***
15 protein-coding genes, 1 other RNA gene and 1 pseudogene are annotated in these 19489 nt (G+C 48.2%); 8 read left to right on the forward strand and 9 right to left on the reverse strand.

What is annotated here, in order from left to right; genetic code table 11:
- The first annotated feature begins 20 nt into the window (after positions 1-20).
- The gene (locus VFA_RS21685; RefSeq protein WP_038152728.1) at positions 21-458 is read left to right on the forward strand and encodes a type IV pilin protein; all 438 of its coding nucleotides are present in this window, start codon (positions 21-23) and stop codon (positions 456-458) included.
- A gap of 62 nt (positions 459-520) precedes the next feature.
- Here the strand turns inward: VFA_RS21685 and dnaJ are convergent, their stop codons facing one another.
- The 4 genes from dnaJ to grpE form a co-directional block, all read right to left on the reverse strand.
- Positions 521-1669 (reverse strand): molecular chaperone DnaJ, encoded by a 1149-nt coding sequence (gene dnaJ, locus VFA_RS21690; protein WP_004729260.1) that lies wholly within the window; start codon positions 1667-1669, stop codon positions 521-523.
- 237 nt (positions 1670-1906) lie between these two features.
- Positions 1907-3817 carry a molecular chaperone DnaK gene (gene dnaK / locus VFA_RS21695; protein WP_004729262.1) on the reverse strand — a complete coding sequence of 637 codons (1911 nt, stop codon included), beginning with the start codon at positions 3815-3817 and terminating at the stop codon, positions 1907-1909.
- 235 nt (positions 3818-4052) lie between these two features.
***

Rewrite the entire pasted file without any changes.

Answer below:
15 protein-coding genes, 1 other RNA gene and 1 pseudogene are annotated in these 19489 nt (G+C 48.2%); 8 read left to right on the forward strand and 9 right to left on the reverse strand.

What is annotated here, in order from left to right; genetic code table 11:
- The first annotated feature begins 20 nt into the window (after positions 1-20).
- The gene (locus VFA_RS21685; RefSeq protein WP_038152728.1) at positions 21-458 is read left to right on the forward strand and encodes a type IV pilin protein; all 438 of its coding nucleotides are present in this window, start codon (positions 21-23) and stop codon (positions 456-458) included.
- A gap of 62 nt (positions 459-520) precedes the next feature.
- Here the strand turns inward: VFA_RS21685 and dnaJ are convergent, their stop codons facing one another.
- The 4 genes from dnaJ to grpE form a co-directional block, all read right to left on the reverse strand.
- Positions 521-1669 (reverse strand): molecular chaperone DnaJ, encoded by a 1149-nt coding sequence (gene dnaJ, locus VFA_RS21690; protein WP_004729260.1) that lies wholly within the window; start codon positions 1667-1669, stop codon positions 521-523.
- 237 nt (positions 1670-1906) lie between these two features.
- Positions 1907-3817 carry a molecular chaperone DnaK gene (gene dnaK / locus VFA_RS21695; protein WP_004729262.1) on the reverse strand — a complete coding sequence of 637 codons (1911 nt, stop codon included), beginning with the start codon at positions 3815-3817 and terminating at the stop codon, positions 1907-1909.
- 235 nt (positions 3818-4052) lie between these two features.